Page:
Monthly Archives: December 2010

Random Markets? Absolutely Not!

Although my primary intent with this website is to provide my own articles and videos, I do also like to link to quality material on other sites, as it’s discovered by myself or a reader. Today I’d like you to read a four part series written by Adam from SMB Training on the randomness (or not) of market price action. It’s a great series of articles. You’ll find the links down below, following some email Q&A from Aaron (YTC newsletter reader) who discovered this series.

Email Received:

Hi Lance,

I think you would really like this article – right up your alley.

It’s an SMB Capital post about the tendency of humans to see patterns reflecting deeper causes when they aren’t actually caused by anything and, in reality, are simply random. Anyway, SMB does a much better job than me at explaining, so I won’t steal their thunder. Hope you’re doing well!




Hi Aaron,

Yeah, great article. Thanks. It reminds me of kind of where I was going with my "Support and Resistance on Composite Indices" article.


…save and then open the excel spreadsheet available from this link.* This is a random number generator which displays its output as a series of 200 price bars, and their corresponding RSI. You’ll see the rules it uses for construction of the price bars above the chart display. Press F9 as many times as you wish to see further charts, once again based on a new sequence of random numbers. (I’m not sure of the influence the programming of the excel random number function would have on validity of data – I’m operating on the assumption that it’s close enough to random).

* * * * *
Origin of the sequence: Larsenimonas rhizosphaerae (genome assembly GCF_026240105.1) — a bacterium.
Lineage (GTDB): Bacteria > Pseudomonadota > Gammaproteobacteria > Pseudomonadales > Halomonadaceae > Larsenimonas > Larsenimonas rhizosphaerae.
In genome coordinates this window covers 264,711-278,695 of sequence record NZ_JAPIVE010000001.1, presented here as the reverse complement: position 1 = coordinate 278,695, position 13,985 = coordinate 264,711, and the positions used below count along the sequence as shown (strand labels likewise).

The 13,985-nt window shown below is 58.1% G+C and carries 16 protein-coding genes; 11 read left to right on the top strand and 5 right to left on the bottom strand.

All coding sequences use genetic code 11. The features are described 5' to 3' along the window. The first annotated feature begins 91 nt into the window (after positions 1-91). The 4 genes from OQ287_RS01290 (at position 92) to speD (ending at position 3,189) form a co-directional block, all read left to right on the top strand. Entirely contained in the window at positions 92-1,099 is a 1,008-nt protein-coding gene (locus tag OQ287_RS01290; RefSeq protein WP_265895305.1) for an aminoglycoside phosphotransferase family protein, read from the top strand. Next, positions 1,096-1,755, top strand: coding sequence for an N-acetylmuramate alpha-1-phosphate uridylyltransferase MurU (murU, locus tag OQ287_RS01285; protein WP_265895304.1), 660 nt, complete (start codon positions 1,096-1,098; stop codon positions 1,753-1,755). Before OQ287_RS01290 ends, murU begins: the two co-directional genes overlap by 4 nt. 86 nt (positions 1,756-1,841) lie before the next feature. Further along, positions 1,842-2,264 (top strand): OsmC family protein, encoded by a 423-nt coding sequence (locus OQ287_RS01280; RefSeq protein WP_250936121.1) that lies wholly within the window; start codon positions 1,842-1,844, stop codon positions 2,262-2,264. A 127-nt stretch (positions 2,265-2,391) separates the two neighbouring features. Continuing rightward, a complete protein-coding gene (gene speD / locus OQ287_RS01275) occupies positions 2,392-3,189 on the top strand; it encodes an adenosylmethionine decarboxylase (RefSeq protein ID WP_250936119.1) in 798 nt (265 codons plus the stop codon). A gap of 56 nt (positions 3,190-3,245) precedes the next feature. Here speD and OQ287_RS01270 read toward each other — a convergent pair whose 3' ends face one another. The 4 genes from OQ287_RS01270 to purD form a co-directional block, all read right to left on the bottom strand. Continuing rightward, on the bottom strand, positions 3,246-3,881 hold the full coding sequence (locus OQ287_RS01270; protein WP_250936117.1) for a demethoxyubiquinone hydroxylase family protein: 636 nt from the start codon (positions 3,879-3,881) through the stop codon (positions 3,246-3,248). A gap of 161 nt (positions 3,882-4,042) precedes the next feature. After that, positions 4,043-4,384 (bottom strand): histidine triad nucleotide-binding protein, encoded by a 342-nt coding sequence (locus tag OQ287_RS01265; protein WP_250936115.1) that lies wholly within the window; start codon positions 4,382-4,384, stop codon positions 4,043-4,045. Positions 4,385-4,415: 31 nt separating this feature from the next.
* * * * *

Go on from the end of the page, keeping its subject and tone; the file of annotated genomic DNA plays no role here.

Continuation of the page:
The interesting observation from this is that random data when plotted in price chart format appear quite clearly to show characteristics of financial charts. Pressing F9 multiple times and you’ll see all kind of chart formations – trends, support & resistance, head and shoulder patterns, triangles, double tops / bottoms etc.

This is not evidence of the random walk concept. The fact that random data appears to share the same characteristics as financial charts, does not mean that financial charts are random. In fact, I’m told that when comparing plots of the standard deviation of price closes vs the same for random data, the result is quite different. Random data forms a nice normalized bell curve. The financial chart data apparently is more narrow in the body with a very wide base, indicating greater periods of consolidation which are separated by larger than random impulse moves. So I’m told anyway – I don’t have any proof of this and am in fact not a statistician. The point is though, financial markets are not random.

What this might mean though, is simply that our mind is very good at seeing patterns in data.

Amazing stuff.